NEWTOWN, Conn. — Grace Anne Herrick of Newtown has earned the Girl Scout Gold Award, the highest award in Girl Scouting.
Herrick's Gold Award Project addressed two issues: the lack of education and lack of health care for children under the age of 5 who live in rural Nakaseke, Uganda.
She developed an early education program for the children of Uganda with the help of ACCESS — African Community Center for Cultural Sustainability.
The community in Nakaseke is so excited about the program that there is a waiting list.
She will be fundraising as an adult for a school to be built where more families can participate. She hopes to open more schools and programs like this across Africa.
Herrick wants to be a surgeon and work for Doctors Without Borders after she graduates from college.
In celebration of the Gold Award Centennial, Herrick was one of eight girls from across the country selected by Girl Scouts of the USA to travel to Washington, D.C., to mark the occasion.
During the Capitol Hill celebration, more than 200 leaders from government, the military, and academia came together to recognize and honor the girls and women who have earned the Gold Award over the past century.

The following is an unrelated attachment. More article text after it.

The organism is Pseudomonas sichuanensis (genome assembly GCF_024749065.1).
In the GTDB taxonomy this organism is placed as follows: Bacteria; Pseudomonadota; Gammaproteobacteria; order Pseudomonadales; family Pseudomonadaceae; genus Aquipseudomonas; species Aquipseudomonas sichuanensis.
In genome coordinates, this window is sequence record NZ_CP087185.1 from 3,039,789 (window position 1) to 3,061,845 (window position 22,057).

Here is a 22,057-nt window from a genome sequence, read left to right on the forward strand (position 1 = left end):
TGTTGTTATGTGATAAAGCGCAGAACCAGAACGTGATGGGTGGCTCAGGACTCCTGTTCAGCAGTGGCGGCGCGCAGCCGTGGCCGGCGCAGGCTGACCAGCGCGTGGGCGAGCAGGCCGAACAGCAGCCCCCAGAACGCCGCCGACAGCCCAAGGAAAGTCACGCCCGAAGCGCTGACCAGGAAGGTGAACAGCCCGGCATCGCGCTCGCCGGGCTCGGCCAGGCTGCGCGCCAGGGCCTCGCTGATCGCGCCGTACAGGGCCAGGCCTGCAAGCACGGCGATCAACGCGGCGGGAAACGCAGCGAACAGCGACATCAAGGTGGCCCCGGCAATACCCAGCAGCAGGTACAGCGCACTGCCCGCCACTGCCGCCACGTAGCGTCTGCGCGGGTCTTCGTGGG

The only Girl Scout from Connecticut at the event, Herrick put her Gold Award project on display on Capitol Hill.
“Being chosen to exhibit my Gold Award Project at the Girl Scouts Capitol Hill Celebration in Washington, D.C., is an honor and I look forward to this opportunity to take action, to educate and inspire others to act, and it makes me feel empowered to make a difference in the world,” she said.
“I’m very thankful and fortunate Girl Scouts of Connecticut believed in my Gold Award Project and never made me feel like what I wanted to do was impossible," she added.
Celebrating its 100th Anniversary this year, the Gold Award requires a high school age Girl Scout to spend at least 80 hours researching issues, assessing community needs and resources, building a team and making a sustainable impact in the community.
A Gold Award recipient’s accomplishments reflect leadership and citizenship skills that set her apart as a community leader. Nationally, only 6 percent of Girl Scouts earn the Gold Award.
“Since 1916, approximately 1 million Girl Scouts have made a sustainable impact in their communities,” said Mary Barneby, CEO of Girl Scouts of Connecticut. “We are so thrilled to honor a record number of girls this year and we are excited to see how many more incredible young women will continue to change the world in the next 100 years.”
For more information about the Gold Award or how to become a Gold Award volunteer or mentor, click here .
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